Chickens get up early, poop a lot and waste a ton of food – all of which are problems for lazy chicken farmers, like ourselves. Over the two years we have owned our chickens, I have devised a few strategies that have allowed us to continue to be as lazy, or perhaps efficient, as possible.
First of all, I have to give a shout out to Mark King of King’s Berry Farm who made us our coop. It is a project I could have done myself, but the time it would have taken me versus the cost Mark charges to make these made it a no brainer.
Problem 1: Sunrise
As soon as the first shafts of light start to penetrate our chicken coop, our Buff Orpingtons (all named Dorothy, after Dina’s grandmother) are ready to take on the day. I however, need my 8 hours of sleep and when the sun rises I am often up in my roost and not ready to come out until many hours later. Our chicken coop comes with a sliding door which helps protect the birds from varmints (raccoons, possums, etc.) and keeps the hen house warmer and less drafty in the winter. The problem is that if that door is closed in the morning when the chickens wake up they are shut off from their food and water and are more prone to pluck out the each other’s feathers (hence the term “pecking order.” Ouch.)
Solution: Drapery Motor + Timer
I ordered this drapery motor from discounthomeautomation.com (which is designed to automatically open and close curtains) and plugged it into an ordinary electric timer from home depot.
Now I can’t claim at this is solely my invention. I got the idea from Jarrett Man at Stone Soup Farm, but here is how it works in our coop:
DiscountAutomation.com explicitly says not to use this particular model for chicken coops but mine has been working for two years without a problem. To account for the weight of the absent curtain, I added an old paint can and filled it with rocks and water.
In the summers I set my timer to trigger the door to shut at 9pm and open again at 5:30am. As the days get shorter, I readjust the timer accordingly.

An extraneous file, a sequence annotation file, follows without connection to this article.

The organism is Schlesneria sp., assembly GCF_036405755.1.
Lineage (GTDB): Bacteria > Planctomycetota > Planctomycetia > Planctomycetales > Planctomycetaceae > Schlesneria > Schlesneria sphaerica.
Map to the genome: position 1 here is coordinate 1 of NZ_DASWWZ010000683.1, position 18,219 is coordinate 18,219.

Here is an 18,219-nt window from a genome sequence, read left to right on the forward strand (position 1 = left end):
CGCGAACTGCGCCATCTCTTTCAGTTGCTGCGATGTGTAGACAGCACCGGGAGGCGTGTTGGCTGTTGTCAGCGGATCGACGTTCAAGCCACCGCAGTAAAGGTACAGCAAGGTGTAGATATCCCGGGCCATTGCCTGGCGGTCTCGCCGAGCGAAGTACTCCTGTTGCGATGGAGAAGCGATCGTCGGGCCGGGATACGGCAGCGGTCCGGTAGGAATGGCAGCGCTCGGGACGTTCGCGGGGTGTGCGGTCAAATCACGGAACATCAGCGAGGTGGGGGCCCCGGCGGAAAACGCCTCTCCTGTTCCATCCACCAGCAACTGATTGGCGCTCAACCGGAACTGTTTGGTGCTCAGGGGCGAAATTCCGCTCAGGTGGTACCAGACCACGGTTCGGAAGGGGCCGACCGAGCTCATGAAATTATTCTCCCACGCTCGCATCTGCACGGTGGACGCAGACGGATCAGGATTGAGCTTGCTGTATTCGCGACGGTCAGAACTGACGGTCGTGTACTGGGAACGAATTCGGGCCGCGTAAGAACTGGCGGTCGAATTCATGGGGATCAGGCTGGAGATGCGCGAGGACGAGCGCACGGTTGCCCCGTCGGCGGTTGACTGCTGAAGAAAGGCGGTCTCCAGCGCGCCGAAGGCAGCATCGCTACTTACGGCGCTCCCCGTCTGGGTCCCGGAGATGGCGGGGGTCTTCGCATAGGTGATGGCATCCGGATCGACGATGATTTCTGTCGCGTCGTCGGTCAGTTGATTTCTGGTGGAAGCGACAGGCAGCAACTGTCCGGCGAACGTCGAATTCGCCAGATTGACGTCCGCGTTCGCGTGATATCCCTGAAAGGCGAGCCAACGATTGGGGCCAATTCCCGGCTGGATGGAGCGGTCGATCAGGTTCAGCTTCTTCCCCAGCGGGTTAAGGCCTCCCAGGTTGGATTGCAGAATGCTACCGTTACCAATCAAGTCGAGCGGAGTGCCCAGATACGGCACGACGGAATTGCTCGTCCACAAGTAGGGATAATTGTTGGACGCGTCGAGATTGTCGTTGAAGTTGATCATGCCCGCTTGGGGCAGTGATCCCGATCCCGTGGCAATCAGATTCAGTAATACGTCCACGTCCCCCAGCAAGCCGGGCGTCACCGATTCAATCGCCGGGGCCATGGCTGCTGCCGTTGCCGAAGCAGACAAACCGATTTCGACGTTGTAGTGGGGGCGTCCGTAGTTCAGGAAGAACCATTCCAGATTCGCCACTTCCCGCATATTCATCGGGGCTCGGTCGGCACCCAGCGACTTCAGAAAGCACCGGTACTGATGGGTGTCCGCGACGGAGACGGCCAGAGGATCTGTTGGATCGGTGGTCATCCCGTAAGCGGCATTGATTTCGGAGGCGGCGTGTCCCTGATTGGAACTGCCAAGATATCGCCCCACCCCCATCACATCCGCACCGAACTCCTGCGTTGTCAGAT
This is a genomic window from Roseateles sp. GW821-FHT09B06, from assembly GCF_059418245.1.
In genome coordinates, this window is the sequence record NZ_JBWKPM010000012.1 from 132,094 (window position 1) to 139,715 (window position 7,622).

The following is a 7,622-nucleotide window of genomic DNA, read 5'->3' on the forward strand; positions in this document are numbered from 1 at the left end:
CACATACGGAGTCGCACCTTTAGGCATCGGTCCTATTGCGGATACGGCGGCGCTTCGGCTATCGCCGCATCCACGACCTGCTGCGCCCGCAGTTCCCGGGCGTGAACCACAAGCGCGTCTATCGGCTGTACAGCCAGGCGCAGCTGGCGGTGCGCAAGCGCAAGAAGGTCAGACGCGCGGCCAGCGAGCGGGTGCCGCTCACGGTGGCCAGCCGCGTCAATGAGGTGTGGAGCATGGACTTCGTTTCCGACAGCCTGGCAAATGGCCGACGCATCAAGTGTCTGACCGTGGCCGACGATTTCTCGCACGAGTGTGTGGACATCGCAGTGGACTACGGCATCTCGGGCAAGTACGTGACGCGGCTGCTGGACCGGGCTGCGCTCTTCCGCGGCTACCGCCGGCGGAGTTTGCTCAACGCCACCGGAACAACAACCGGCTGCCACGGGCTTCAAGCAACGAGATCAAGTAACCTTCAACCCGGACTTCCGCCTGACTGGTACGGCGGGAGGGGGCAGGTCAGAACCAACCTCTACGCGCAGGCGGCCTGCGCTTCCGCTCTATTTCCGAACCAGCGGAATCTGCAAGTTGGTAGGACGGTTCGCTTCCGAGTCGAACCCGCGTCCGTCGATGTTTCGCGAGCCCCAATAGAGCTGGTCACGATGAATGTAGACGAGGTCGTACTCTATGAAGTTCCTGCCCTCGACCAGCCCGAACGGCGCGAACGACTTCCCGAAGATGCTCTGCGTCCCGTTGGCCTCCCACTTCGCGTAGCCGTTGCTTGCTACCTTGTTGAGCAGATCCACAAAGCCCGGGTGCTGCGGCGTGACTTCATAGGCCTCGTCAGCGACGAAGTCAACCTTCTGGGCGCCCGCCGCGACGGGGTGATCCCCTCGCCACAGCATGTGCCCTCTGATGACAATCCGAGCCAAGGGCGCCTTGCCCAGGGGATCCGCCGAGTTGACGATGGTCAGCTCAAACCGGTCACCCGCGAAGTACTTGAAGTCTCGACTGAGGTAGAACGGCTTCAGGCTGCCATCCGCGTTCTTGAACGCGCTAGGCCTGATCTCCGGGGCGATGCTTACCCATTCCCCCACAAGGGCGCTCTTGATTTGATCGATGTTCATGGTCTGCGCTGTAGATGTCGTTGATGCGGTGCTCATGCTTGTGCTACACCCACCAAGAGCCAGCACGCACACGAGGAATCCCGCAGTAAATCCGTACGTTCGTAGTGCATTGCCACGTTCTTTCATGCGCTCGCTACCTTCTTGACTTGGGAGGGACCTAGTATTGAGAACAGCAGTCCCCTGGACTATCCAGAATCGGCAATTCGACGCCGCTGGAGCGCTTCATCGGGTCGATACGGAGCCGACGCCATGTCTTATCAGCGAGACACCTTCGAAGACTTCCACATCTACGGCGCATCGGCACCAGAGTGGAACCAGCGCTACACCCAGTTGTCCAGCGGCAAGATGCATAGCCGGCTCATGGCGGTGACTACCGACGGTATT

And here is what it looks like in action:
Problem 2: Poop
I think chickens poop more than they don’t, which is actually a good thing for gardeners. Chicken manure when properly composted can add a great deal of nitrogen, phosphorus and potassium to your garden beds. So we love the stuff, we just want to scoop it up as little as possible. For a while, when I cleaned out the coop, I would just put the straw and poop straight into the composter. But the coop need cleaning weekly and the straw didn’t break down well in the compost.
Solution: Poop Gutter
Eventually, I noticed that every night when the Dorothy’s went in to roost, they would usually orient themselves in the exact same way. And every morning the bedding under their roost would get poopier and poopier. So I decided a catch system was in order.
Using an old gutter and a 2×4 ripped at 45 degrees I mounted this “Poop Gutter” right under the Dorothy’s butts to catch their nighttime production.
The gutter slides in and out easily and allows us to put the poop straight into the composter with no straw. It also keeps the bedding cleaner and instead of weekly cleanings, we are doing a cleaning once a month, at most. This in-turn, helps prevent fly problems.
Problem 3: Playing with your Food
Urban chicken proponents argue that having chickens in the city is no more of a nuisance than having a cat or a dog. We are big advocates of keeping keeping chickens in the city, but if you’re not contentious, there are many ways in which chickens can be more troublesome than traditional pets. If you don’t have a poop gutter or good management techniques, chickens can smell and attract flies. They can also attract mice who often make their way into nearby homes. We found this out last winter when a neighbor dug up a box of mice-chewed clothes they had in storage. This is not unusual when storing things in houses that are over 100 years old. But in this case our Dorothy’s were implicated by the stash of chicken food that the mice had also left laying around in bottom of the box.
Solution: Food Catch
Poultry feeders are ordinarily out of the reach of pests and are designed to minimize food getting wasted on the ground. But our Dorothy’s make a huge mess of it anyway. So to try and prevent the all-you-can-eat mouse buffet I put together another catch system to collect the food that was spilling out of the feeder.
I built a box about 1 and 1/2 inches deep and laid the plastic grid from a florescent light in the top.
The holes are big enough to allow stray food to pass through and collect in the bottom of the box but small enough to prevent mice from getting access to it.
The grid slips off easily and when the box gets full, I can just poor the spilled food back into the feeder, saving our neighbor’s clothes as well as a decent amount of money on chicken food.
Problem 4: Uncultured and Uninspired Chickens:
Egg laying can be monotonous and our chickens don’t get out much. We wish they were free range, but the limitations of the city prevent them from getting out and socializing.
We thought a soaring balk eagle, made by 99-year-old Louis Charpentier and a painting Dina picked up in Haiti would help our birds to aspire to all that they can be.
Yes, I realize that no real self-respecting farmer would have the time or energy for this, but that’s okay. We’re fine with being fake farmers for the time being.